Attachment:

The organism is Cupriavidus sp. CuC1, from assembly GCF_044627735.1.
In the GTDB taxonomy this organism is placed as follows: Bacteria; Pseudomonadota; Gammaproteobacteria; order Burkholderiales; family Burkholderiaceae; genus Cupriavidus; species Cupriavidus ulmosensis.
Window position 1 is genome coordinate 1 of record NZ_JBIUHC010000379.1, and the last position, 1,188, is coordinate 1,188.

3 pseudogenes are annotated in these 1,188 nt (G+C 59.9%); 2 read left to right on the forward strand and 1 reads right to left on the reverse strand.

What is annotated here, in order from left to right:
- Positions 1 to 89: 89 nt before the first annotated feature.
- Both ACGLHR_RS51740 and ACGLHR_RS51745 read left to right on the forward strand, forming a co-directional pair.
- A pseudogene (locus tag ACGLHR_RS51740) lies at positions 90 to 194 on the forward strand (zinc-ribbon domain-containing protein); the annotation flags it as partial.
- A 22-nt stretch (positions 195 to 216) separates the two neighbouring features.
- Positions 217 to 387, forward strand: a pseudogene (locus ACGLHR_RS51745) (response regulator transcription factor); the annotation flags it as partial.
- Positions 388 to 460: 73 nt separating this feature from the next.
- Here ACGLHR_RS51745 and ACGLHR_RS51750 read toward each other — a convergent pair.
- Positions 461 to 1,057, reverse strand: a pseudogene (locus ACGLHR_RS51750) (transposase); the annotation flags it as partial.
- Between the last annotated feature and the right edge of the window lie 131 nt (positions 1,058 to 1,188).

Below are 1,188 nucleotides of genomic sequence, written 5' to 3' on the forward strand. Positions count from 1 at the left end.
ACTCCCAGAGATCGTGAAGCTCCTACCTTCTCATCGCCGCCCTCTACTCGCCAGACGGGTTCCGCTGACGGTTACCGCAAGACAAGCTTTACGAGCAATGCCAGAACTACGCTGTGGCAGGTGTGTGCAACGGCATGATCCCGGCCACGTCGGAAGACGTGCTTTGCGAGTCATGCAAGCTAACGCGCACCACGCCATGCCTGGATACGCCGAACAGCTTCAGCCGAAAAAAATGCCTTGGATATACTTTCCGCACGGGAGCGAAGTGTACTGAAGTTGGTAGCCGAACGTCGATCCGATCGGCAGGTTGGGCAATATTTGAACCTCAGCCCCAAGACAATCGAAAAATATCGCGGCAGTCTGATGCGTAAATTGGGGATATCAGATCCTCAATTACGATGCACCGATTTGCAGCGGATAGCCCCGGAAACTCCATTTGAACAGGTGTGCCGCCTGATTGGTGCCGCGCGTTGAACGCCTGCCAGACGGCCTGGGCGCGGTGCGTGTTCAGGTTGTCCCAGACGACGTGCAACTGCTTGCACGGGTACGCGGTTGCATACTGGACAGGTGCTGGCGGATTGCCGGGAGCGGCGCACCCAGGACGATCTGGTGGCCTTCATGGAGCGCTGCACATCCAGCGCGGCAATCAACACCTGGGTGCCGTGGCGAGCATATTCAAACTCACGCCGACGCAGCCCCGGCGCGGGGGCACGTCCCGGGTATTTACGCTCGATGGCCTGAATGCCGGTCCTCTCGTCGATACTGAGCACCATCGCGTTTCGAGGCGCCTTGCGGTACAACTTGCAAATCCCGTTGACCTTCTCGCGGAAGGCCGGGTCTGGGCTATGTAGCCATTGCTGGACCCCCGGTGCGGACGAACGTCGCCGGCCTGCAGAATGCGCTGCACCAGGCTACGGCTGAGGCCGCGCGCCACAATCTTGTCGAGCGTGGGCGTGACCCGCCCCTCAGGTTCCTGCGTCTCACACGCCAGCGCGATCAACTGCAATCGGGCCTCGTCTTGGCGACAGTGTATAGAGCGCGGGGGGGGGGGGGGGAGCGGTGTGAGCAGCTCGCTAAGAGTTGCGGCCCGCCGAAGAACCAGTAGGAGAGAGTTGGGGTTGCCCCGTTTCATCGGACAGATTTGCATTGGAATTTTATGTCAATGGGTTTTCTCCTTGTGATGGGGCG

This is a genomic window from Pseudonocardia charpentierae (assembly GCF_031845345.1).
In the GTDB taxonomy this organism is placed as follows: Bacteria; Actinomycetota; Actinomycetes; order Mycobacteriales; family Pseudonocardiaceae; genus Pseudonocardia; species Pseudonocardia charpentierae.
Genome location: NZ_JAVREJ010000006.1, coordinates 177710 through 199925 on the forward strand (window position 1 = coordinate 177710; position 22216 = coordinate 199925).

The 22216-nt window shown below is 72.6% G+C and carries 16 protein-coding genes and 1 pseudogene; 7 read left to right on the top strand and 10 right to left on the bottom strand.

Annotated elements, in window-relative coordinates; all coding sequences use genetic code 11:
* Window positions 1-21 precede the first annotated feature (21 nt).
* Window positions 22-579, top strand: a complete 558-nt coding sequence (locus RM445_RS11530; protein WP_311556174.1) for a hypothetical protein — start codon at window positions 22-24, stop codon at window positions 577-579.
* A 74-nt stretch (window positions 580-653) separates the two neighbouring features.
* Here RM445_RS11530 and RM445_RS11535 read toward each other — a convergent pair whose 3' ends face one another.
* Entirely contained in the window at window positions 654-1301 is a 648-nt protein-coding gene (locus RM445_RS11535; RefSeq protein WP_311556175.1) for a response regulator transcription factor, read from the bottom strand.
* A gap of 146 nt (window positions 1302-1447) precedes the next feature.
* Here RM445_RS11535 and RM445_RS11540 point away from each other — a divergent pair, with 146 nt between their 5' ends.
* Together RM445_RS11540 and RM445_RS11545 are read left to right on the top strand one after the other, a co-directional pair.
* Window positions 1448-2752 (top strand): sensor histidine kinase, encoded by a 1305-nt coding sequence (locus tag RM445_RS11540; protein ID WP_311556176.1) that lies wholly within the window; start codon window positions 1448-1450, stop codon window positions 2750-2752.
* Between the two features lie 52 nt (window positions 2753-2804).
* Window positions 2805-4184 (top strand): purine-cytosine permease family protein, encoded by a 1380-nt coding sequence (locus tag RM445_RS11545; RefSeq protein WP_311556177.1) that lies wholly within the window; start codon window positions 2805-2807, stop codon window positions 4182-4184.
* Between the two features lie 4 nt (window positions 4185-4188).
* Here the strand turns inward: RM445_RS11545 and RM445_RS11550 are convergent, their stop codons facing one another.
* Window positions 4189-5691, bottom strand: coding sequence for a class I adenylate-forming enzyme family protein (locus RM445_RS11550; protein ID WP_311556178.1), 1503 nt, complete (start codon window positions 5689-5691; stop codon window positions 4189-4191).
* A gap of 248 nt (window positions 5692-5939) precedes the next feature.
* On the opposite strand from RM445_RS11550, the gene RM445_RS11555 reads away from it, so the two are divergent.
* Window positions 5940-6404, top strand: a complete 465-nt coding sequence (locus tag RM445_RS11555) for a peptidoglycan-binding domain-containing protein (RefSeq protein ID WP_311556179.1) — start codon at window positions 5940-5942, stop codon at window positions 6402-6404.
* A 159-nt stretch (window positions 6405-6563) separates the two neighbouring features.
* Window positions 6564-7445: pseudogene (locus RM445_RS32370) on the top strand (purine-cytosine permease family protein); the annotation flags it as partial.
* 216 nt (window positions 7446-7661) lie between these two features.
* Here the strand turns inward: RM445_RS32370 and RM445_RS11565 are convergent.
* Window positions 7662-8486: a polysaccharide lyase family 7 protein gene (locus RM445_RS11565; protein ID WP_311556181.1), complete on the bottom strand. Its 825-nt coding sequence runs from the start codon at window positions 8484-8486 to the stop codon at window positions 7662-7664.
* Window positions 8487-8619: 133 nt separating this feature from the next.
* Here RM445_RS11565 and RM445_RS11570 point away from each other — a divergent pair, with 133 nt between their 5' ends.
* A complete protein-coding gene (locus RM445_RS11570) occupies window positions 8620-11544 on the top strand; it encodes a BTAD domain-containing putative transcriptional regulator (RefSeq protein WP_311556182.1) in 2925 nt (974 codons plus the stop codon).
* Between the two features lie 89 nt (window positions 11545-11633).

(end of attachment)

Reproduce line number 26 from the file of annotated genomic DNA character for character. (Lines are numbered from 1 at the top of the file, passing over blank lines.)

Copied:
* Entirely contained in the window at window positions 654-1301 is a 648-nt protein-coding gene (locus RM445_RS11535; RefSeq protein WP_311556175.1) for a response regulator transcription factor, read from the bottom strand.